I’ve been emailed some information which doesn’t paint Southeastern in a great light. Firstly, they are up before Lewisham Council this week to explain issues with the service. In doing so, they claim that train reliability is the best it’s ever been:
The problem with this statement is that it’s not true. I’ve been emailed from a reader with figures obtained from the latest Modern Railways magazine showing that overall reliability is down the past year. Here it is broken down by each train type Southeastern operate on the Hayes line and other Metro services.
The first four are Networker trains from the early 1990s. The last type is newer stock which dates from around 2005:
- 465/0. Reliability down 20.1%. 50 trains of this type.
- 465/1. Reliability up 9.6%. 47 trains.
- 465/2. Reliability up 31%. 15 trains.
- 466. Reliability down 16.8%. 43 trains.
- 376. Reliability down 7.9%. 36 trains.
A 31% increase is welcome on the 465/2’s but there’s only 15 of them. The downsides outweigh the benefits looking across all trains. Maybe Southeastern wrote this to Lewisham Council before the latest figures were out.
Looking at all train types across other franchises also reveals a pretty poor story for Southeastern. Out of 35 types of trains built since the 1990s theirs are down at 22nd, 25th, 28th, 30th, 31st in the list of reliability. The only ones below were one type at Southeastern’s management company Govias (also in charge of dreaded Southern and Thameslink) London Midland franchise and four types that are brand new, when teething troubles always have an impact.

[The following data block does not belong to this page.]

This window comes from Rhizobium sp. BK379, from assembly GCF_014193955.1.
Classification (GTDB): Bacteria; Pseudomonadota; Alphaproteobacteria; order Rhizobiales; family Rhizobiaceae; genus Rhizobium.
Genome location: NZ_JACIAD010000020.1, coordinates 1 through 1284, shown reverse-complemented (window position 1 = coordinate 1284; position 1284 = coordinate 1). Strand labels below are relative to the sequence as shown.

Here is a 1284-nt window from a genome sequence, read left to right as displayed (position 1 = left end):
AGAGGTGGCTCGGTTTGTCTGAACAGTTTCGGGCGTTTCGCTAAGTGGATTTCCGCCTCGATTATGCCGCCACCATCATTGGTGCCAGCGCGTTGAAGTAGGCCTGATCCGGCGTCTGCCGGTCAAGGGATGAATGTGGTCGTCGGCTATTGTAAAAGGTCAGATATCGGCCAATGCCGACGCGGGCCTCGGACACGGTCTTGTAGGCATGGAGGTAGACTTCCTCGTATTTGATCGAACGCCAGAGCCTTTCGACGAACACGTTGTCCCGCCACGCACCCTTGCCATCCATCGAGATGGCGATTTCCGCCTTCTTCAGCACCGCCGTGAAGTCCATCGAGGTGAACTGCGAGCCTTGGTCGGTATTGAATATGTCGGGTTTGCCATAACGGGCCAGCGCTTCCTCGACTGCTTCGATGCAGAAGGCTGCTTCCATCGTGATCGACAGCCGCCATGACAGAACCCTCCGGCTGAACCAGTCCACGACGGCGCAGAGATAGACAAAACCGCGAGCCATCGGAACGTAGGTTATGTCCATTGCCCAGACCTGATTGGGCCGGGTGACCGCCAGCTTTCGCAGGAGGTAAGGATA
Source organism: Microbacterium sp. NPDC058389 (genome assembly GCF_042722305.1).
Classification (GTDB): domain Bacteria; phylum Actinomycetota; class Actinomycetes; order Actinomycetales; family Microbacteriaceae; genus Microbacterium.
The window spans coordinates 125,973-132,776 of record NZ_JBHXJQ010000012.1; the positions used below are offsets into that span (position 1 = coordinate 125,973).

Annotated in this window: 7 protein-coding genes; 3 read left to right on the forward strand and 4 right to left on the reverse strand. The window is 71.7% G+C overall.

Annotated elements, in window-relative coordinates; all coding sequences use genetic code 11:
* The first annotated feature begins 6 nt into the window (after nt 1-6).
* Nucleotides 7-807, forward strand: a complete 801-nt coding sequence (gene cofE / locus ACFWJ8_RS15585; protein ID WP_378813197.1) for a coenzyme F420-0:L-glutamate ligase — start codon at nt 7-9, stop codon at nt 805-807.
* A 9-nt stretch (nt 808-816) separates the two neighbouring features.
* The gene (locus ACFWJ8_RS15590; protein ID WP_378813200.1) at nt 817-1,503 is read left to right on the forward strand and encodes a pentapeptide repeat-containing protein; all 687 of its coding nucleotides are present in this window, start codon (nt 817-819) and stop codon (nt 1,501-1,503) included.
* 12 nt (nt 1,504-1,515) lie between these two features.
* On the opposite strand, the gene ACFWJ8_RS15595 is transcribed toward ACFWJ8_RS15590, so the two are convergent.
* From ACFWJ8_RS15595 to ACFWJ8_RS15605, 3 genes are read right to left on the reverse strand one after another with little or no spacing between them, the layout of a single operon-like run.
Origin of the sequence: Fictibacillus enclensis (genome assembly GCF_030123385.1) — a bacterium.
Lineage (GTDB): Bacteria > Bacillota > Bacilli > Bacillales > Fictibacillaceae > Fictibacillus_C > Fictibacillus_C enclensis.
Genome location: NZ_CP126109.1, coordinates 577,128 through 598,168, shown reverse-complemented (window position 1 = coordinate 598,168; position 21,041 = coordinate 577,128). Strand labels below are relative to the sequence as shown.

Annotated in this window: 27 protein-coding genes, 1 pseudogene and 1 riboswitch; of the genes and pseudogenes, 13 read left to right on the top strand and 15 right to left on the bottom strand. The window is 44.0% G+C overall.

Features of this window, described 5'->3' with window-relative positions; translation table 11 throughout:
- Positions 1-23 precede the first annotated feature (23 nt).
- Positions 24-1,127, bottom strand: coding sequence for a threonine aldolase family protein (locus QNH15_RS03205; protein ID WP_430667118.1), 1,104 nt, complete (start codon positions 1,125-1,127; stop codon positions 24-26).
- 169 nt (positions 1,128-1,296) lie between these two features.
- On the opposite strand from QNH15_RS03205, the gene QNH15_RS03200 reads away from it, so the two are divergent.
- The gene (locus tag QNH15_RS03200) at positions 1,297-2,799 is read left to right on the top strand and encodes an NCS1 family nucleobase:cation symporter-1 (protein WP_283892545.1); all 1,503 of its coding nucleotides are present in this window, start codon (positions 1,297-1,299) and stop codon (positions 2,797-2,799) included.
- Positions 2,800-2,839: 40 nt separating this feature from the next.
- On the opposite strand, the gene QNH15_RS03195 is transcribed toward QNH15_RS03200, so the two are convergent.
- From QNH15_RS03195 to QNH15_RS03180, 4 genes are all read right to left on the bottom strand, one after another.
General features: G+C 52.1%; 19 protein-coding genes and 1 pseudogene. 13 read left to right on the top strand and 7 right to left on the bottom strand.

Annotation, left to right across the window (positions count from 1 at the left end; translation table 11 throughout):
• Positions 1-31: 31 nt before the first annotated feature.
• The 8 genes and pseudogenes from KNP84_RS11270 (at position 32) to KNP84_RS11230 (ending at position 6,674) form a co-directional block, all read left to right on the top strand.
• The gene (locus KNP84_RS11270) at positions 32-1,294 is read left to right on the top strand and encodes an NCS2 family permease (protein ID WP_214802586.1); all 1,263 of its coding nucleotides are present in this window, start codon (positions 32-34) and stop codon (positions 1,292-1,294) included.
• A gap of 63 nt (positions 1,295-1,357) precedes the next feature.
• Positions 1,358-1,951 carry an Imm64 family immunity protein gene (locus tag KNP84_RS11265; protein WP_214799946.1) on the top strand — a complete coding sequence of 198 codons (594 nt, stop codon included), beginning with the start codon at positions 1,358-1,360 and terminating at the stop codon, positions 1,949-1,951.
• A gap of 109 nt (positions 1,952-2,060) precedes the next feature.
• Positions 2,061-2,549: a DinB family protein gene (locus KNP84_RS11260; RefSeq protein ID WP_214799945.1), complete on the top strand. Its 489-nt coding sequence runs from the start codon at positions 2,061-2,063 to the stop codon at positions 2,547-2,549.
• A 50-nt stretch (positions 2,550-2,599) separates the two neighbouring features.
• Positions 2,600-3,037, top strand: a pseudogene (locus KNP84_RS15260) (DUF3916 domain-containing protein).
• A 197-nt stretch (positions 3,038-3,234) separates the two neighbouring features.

Incidentally, TfL have improved their train reliability on routes taken over in 2015 in east London by 98% on one type of train and 240% (!) on another, though admittedly from a low base with that one. And those are on trains a decade older than most of those on Southeastern.
Other snippets of information is Southeastern admitting that HS1 routes are pretty much of no benefit to those in SE London:
And they again state they have asked the DfT for more stock and request that council’s keep pressuring the DfT, who have dithered and still havn’t confirmed how many trains, if any, will arrive and on what timescale despite promises in early 2016:
Under new Transport Secretary Chris Grayling who’d be surprised if none turn up? The high costs of operating High Speed services out in Kent will also likely deny SE London the services it needs despite being of no benefit. Another reason devolution needs to happen.